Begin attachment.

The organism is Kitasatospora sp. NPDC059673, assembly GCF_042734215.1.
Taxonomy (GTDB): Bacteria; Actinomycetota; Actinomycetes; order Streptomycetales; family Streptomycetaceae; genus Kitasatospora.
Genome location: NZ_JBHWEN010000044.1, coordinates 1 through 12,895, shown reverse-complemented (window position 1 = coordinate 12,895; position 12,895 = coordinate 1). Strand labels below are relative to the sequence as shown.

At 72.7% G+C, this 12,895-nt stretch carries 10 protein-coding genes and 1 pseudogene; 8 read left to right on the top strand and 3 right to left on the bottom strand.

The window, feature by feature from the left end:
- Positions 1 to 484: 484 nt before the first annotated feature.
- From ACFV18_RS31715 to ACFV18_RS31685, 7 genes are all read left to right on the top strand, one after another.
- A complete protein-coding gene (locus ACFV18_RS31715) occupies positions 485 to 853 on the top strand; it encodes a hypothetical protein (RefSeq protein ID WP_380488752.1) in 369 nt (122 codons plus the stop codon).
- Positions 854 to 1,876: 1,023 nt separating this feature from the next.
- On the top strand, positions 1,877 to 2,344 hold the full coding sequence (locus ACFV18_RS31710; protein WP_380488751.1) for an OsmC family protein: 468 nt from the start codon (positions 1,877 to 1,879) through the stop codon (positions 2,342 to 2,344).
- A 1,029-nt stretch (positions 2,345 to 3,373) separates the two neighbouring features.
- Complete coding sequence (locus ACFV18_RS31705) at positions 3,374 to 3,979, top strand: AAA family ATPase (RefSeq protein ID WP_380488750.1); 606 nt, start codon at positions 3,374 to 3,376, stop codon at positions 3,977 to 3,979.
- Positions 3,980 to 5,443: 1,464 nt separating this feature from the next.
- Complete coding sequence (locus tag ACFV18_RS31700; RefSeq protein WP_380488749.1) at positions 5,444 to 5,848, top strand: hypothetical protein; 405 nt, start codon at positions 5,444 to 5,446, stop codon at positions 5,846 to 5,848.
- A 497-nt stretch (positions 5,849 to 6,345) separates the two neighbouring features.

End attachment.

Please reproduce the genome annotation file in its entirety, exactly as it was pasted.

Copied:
The organism is Kitasatospora sp. NPDC059673, assembly GCF_042734215.1.
Taxonomy (GTDB): Bacteria; Actinomycetota; Actinomycetes; order Streptomycetales; family Streptomycetaceae; genus Kitasatospora.
Genome location: NZ_JBHWEN010000044.1, coordinates 1 through 12,895, shown reverse-complemented (window position 1 = coordinate 12,895; position 12,895 = coordinate 1). Strand labels below are relative to the sequence as shown.

At 72.7% G+C, this 12,895-nt stretch carries 10 protein-coding genes and 1 pseudogene; 8 read left to right on the top strand and 3 right to left on the bottom strand.

The window, feature by feature from the left end:
- Positions 1 to 484: 484 nt before the first annotated feature.
- From ACFV18_RS31715 to ACFV18_RS31685, 7 genes are all read left to right on the top strand, one after another.
- A complete protein-coding gene (locus ACFV18_RS31715) occupies positions 485 to 853 on the top strand; it encodes a hypothetical protein (RefSeq protein ID WP_380488752.1) in 369 nt (122 codons plus the stop codon).
- Positions 854 to 1,876: 1,023 nt separating this feature from the next.
- On the top strand, positions 1,877 to 2,344 hold the full coding sequence (locus ACFV18_RS31710; protein WP_380488751.1) for an OsmC family protein: 468 nt from the start codon (positions 1,877 to 1,879) through the stop codon (positions 2,342 to 2,344).
- A 1,029-nt stretch (positions 2,345 to 3,373) separates the two neighbouring features.
- Complete coding sequence (locus ACFV18_RS31705) at positions 3,374 to 3,979, top strand: AAA family ATPase (RefSeq protein ID WP_380488750.1); 606 nt, start codon at positions 3,374 to 3,376, stop codon at positions 3,977 to 3,979.
- Positions 3,980 to 5,443: 1,464 nt separating this feature from the next.
- Complete coding sequence (locus tag ACFV18_RS31700; RefSeq protein WP_380488749.1) at positions 5,444 to 5,848, top strand: hypothetical protein; 405 nt, start codon at positions 5,444 to 5,446, stop codon at positions 5,846 to 5,848.
- A 497-nt stretch (positions 5,849 to 6,345) separates the two neighbouring features.